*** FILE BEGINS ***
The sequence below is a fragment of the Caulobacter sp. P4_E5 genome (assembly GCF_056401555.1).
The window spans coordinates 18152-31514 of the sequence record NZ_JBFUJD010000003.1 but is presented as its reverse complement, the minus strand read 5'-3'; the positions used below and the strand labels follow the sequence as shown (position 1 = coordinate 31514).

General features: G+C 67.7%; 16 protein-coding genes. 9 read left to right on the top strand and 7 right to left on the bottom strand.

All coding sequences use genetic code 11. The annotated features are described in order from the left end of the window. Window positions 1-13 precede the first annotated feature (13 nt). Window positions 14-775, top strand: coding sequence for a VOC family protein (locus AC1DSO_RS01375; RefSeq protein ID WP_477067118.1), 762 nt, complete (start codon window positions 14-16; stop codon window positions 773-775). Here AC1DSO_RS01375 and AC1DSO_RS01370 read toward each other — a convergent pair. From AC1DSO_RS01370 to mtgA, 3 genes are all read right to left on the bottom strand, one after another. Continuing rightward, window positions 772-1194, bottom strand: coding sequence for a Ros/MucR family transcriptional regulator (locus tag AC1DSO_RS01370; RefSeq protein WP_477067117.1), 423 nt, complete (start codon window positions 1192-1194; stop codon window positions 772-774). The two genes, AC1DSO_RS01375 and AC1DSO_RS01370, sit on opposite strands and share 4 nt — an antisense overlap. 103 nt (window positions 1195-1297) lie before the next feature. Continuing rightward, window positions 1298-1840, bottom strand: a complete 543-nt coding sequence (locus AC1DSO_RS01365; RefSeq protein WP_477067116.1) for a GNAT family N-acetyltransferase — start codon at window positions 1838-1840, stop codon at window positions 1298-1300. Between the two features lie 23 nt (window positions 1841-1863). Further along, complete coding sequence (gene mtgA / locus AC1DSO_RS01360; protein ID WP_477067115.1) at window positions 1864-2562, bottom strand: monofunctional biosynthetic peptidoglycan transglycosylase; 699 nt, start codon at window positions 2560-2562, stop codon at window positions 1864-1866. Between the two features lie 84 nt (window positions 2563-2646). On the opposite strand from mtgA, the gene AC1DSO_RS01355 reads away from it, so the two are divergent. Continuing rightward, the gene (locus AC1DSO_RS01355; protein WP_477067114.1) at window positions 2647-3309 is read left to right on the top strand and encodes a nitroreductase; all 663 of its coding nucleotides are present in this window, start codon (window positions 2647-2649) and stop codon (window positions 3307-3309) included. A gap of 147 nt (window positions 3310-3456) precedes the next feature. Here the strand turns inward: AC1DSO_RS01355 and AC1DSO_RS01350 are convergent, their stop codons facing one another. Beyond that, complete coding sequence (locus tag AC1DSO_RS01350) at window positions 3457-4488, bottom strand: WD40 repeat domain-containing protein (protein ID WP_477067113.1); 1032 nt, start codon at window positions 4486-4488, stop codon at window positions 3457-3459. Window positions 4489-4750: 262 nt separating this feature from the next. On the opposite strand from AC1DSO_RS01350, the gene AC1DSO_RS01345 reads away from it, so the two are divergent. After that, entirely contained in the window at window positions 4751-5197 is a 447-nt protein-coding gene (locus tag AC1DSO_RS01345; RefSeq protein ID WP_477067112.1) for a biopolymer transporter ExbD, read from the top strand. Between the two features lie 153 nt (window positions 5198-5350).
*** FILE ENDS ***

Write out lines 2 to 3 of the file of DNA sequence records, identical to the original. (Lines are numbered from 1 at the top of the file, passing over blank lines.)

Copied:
The window spans coordinates 18152-31514 of the sequence record NZ_JBFUJD010000003.1 but is presented as its reverse complement, the minus strand read 5'-3'; the positions used below and the strand labels follow the sequence as shown (position 1 = coordinate 31514).

General features: G+C 67.7%; 16 protein-coding genes. 9 read left to right on the top strand and 7 right to left on the bottom strand.